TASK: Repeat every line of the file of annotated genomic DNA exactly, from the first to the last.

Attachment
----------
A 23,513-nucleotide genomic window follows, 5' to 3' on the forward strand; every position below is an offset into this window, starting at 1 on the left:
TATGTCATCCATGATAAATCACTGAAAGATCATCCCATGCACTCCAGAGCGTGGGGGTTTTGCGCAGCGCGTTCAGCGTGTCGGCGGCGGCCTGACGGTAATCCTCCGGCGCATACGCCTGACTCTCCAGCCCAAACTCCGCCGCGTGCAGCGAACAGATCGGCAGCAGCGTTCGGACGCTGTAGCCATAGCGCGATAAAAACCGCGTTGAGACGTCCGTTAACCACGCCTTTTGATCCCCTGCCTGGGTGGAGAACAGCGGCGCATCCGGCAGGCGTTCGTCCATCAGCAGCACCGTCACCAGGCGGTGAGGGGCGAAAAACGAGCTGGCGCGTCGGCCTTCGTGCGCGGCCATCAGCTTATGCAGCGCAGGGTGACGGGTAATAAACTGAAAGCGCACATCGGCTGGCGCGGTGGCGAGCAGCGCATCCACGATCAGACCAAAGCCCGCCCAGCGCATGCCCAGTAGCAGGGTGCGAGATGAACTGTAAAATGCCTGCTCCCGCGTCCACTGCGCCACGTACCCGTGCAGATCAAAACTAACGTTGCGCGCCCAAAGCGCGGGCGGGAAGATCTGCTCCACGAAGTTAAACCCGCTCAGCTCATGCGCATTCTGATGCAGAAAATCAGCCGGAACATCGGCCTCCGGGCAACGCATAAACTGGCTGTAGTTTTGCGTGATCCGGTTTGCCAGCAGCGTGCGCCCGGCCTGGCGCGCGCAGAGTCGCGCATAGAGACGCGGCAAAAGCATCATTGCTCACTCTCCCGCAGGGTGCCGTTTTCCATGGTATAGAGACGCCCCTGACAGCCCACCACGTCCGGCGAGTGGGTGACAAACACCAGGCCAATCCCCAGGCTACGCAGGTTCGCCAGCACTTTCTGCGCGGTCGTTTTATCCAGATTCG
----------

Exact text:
A 23,513-nucleotide genomic window follows, 5' to 3' on the forward strand; every position below is an offset into this window, starting at 1 on the left:
TATGTCATCCATGATAAATCACTGAAAGATCATCCCATGCACTCCAGAGCGTGGGGGTTTTGCGCAGCGCGTTCAGCGTGTCGGCGGCGGCCTGACGGTAATCCTCCGGCGCATACGCCTGACTCTCCAGCCCAAACTCCGCCGCGTGCAGCGAACAGATCGGCAGCAGCGTTCGGACGCTGTAGCCATAGCGCGATAAAAACCGCGTTGAGACGTCCGTTAACCACGCCTTTTGATCCCCTGCCTGGGTGGAGAACAGCGGCGCATCCGGCAGGCGTTCGTCCATCAGCAGCACCGTCACCAGGCGGTGAGGGGCGAAAAACGAGCTGGCGCGTCGGCCTTCGTGCGCGGCCATCAGCTTATGCAGCGCAGGGTGACGGGTAATAAACTGAAAGCGCACATCGGCTGGCGCGGTGGCGAGCAGCGCATCCACGATCAGACCAAAGCCCGCCCAGCGCATGCCCAGTAGCAGGGTGCGAGATGAACTGTAAAATGCCTGCTCCCGCGTCCACTGCGCCACGTACCCGTGCAGATCAAAACTAACGTTGCGCGCCCAAAGCGCGGGCGGGAAGATCTGCTCCACGAAGTTAAACCCGCTCAGCTCATGCGCATTCTGATGCAGAAAATCAGCCGGAACATCGGCCTCCGGGCAACGCATAAACTGGCTGTAGTTTTGCGTGATCCGGTTTGCCAGCAGCGTGCGCCCGGCCTGGCGCGCGCAGAGTCGCGCATAGAGACGCGGCAAAAGCATCATTGCTCACTCTCCCGCAGGGTGCCGTTTTCCATGGTATAGAGACGCCCCTGACAGCCCACCACGTCCGGCGAGTGGGTGACAAACACCAGGCCAATCCCCAGGCTACGCAGGTTCGCCAGCACTTTCTGCGCGGTCGTTTTATCCAGATTCG